Defectors wish to get to South Korea as much as they want to get to heaven. This new type of brokers exploiting such vulnerabilities and steal five thousand won by promising to introduce them to brokers. Refugees lead even more difficult lives due to these con men. Most broker help refugees get to the third country by navigating them through the perilous Chinese border area but these new brokers don’t even lift a finger. They steal the money that defectors worked so hard to make. They are frauds. Oh Young-Su, living in Hunchun, is one of these despicable vampires. He is short with a dark face, and he claim to help defectors and asked for my help in getting them to South Korea. He was short with a dark face and I was pleased to see such honest men working in China. After a while I learned that defectors paid him 5000 won just to be introduced to me. Young-Su held no consideration for the situation of the refugees and demanded money if they wished to be introduced to brokers. He warned the defectors not to reveal that he had demanded money from them when they met with brokers. The defectors that I had met didn’t tell me that they paid Young-Su, only confessing later. Defectors coming from Hunchun shared that Young-Su told them that he would only help defectors after they paid him. Toward the end of 2006, Young-Su told me that there were defector siblings living in hardship in Hunchun and asked for my help. I decided that it would be difficult for siblings to settle somewhere safely so I agreed to meet them in Hunchun. However, Young-Su said that they weren’t there at the moment, and continued to claim that they kept moving. I wanted to meet them and bring them to a shelter but I was unable to. April 2007, I was finally able to meet them in person. Sung-Bok was the elder sister with a strong personality. She was talkative and diligent. I learned from them that they had been trying to get to South Korea for a while, but was unable to find the right connections. They met Oh Young-Su two years ago and he had told them that he was helping defectors get to South Korea. He said that he would help the siblings if they brought 5,000 won each. They were unable to pay him and he didn’t introduce them with people able to take them to South Korea. He had told them that they would be swindled if they left and they remained in Hunchun. Oh Youn-Su told me that he pitied the defectors and helped them with everything he had. When he brought me defectors, he would be exceedingly kind to them in my presence while stealing their money behind their backs. People like him are cold-hearted villains who did everything to rob young defectors of their money. The defectors that fell prey to his promises never left him, believing that one day he would show them the way to South Korea. They were losing time and money. I knew a few more ‘new’ brokers in Hunchun. Even in other areas, there were scoundrels that gave empty promises and demanded 5,000 won each. They would take defectors elsewhere and claim that they had run out of money and asked the defectors to ask their husbands to send them 10,000 won more. These ‘new’ brokers would threatened to sell them if they didn’t pay up. The reason why I hate these ‘new’ brokers is because they held no compassion for the desperate situations of the defectors. They were draining everything from the defectors. They were unconcerned with the lives of the defectors and only sought to use the refugee’s desires to cheat them of their money. It was incomprehensible to me. It was a beastly act and this was why many defectors could never find the way to South Korea, falling in the ravenous mouths of these soulless predators. Women defectors living in the country were especially susceptible to these since they had no access to outside information. They were not only losing money but also their body and their hearts.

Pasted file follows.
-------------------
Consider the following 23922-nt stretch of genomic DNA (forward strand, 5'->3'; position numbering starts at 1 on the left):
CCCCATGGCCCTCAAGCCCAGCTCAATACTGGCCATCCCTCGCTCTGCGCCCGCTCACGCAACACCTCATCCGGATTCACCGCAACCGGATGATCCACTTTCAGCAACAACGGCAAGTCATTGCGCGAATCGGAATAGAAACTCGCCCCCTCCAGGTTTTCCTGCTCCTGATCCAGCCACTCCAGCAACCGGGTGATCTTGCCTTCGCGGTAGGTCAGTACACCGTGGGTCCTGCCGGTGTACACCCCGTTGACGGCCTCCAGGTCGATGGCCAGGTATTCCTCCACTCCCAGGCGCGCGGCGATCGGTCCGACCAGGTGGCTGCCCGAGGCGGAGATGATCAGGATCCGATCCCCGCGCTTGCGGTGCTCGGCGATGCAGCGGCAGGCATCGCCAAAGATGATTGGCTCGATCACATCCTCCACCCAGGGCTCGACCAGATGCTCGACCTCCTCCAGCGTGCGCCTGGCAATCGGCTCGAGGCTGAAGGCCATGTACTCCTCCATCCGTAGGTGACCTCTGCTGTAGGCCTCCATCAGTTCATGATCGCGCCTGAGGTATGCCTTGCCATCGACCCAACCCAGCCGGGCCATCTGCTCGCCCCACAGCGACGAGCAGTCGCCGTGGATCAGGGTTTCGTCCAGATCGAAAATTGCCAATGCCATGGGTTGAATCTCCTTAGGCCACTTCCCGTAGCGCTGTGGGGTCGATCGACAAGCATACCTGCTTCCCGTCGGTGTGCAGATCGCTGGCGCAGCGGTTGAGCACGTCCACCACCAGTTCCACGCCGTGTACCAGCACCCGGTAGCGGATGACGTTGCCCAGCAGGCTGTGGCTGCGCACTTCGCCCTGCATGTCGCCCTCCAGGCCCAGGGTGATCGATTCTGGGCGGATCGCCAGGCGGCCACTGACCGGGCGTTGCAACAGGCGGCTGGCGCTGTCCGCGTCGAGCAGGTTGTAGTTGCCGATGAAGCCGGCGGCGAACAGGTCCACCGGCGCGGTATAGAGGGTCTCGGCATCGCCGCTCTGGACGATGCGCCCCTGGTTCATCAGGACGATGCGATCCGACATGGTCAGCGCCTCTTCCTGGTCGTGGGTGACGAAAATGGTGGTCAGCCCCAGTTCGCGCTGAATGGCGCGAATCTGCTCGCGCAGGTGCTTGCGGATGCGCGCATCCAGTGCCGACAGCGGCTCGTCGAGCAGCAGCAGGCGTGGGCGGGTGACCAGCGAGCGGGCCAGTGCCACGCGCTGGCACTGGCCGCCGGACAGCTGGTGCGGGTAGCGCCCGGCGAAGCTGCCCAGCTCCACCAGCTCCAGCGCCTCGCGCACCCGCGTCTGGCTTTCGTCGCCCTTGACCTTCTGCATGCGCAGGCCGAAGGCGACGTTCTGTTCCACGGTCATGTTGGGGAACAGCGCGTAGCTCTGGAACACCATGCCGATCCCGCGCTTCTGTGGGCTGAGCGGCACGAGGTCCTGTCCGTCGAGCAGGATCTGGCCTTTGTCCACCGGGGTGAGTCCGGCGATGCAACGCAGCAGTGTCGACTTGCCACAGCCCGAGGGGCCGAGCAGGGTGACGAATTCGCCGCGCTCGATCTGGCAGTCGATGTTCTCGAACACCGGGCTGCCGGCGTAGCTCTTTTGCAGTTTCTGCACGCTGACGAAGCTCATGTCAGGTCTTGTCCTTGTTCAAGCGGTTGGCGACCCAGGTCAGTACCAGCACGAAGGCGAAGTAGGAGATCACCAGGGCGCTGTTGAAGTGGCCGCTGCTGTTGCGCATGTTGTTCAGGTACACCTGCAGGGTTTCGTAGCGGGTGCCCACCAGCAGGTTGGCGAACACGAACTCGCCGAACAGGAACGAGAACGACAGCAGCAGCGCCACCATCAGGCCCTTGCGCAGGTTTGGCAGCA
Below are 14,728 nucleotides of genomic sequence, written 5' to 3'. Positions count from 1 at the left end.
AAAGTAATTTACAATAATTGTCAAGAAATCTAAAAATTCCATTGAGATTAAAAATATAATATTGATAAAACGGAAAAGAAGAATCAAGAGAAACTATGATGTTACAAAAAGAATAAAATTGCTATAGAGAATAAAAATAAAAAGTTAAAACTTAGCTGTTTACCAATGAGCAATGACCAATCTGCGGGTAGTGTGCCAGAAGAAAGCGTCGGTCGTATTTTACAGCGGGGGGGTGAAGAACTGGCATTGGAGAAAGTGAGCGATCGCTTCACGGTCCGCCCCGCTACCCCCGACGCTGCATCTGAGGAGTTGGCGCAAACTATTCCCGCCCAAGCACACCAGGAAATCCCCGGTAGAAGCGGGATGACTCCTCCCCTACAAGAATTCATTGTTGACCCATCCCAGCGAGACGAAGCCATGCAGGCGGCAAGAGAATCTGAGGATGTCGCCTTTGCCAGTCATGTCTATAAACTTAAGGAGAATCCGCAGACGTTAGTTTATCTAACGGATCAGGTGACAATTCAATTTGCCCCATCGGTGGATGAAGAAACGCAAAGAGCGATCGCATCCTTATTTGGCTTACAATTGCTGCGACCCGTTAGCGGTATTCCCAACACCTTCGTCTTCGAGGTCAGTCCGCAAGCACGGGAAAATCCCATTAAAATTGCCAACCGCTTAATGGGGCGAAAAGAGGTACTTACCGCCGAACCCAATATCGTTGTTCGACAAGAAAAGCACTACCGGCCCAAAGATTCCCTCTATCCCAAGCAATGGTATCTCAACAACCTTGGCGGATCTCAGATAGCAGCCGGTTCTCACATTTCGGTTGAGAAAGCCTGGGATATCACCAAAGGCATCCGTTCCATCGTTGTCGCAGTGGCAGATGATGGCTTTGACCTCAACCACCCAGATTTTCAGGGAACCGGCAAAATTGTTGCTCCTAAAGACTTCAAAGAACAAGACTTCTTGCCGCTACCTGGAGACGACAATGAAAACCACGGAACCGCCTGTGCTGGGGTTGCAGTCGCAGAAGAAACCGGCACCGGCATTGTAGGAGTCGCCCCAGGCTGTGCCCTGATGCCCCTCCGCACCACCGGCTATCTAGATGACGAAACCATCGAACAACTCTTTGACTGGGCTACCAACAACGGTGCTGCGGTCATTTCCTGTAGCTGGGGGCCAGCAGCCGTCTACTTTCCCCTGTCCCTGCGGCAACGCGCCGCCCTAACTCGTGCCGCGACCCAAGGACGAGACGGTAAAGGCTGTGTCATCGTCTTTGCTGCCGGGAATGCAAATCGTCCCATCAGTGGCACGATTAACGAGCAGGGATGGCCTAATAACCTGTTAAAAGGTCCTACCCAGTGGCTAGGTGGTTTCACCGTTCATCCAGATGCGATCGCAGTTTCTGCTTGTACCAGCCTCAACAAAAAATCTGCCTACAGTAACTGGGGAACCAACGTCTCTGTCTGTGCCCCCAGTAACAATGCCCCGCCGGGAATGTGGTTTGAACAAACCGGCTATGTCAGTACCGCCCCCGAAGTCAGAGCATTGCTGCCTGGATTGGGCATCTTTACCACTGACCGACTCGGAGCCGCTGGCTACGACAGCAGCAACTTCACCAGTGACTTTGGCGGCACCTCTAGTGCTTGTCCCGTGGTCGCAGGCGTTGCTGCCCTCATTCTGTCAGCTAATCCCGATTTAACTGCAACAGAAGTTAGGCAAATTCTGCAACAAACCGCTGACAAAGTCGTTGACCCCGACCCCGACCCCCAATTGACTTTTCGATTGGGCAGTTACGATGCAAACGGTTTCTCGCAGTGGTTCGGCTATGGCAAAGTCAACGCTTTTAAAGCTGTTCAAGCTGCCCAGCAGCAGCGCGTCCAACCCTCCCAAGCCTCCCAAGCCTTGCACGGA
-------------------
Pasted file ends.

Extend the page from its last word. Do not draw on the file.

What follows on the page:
That year in March, I learned that a woman defector was asking for my help. I called her and asked her how she had been deceived. She said that she was from Hamgeyongbuk-do Saebyeol in North Korea and came to China about two years ago after finding it difficult to survive. The police strictly patrolled her little village in the mountains and she wanted to get to South Korea. She tried to get there but was not able to establish the right connections. A friend in the village introduced her to a broker who claimed that he could take her to South Korea if she paid him 5,000 won in advance. She gave him the money that she had been preciously saving. She set out with six other women refugees. However, they were tricked by the broker and were sold to the Chinese. The broker locked up the women in an inn and called their husbands and threatened to sell them unless they paid him 10,000 won. The woman that called me had managed to escape from the inn. It wasn’t just individuals that were guilty of exploiting refugees. Churches were reprehensible as well. They demanded lots of money in exchange for telling refugee how to get to South Korea. Of course many were honest people, but some of them used their position as missionaries and deacons and demanded money before introducing refugees to Korean missionaries or brokers. They saw refugees as useful tools in taking advantages of donations given by human rights organizations or by missionaries. They weren’t following the word of god but acted as if it was their way of making a living. While in China, I sometimes saw these events occur. I would wish that Korean missionaries employed well-educated individuals in this sensitive line of work. Even now, there are many defectors hiding in China, looking for ways to get to South Korea. These refugees can never be at ease since they are chased by the Chinese Public Police. Even if they wanted to get to South Korea, they were susceptible to chicanery. They were sacrificial lambs of the era, abandoned and shunned by those around them.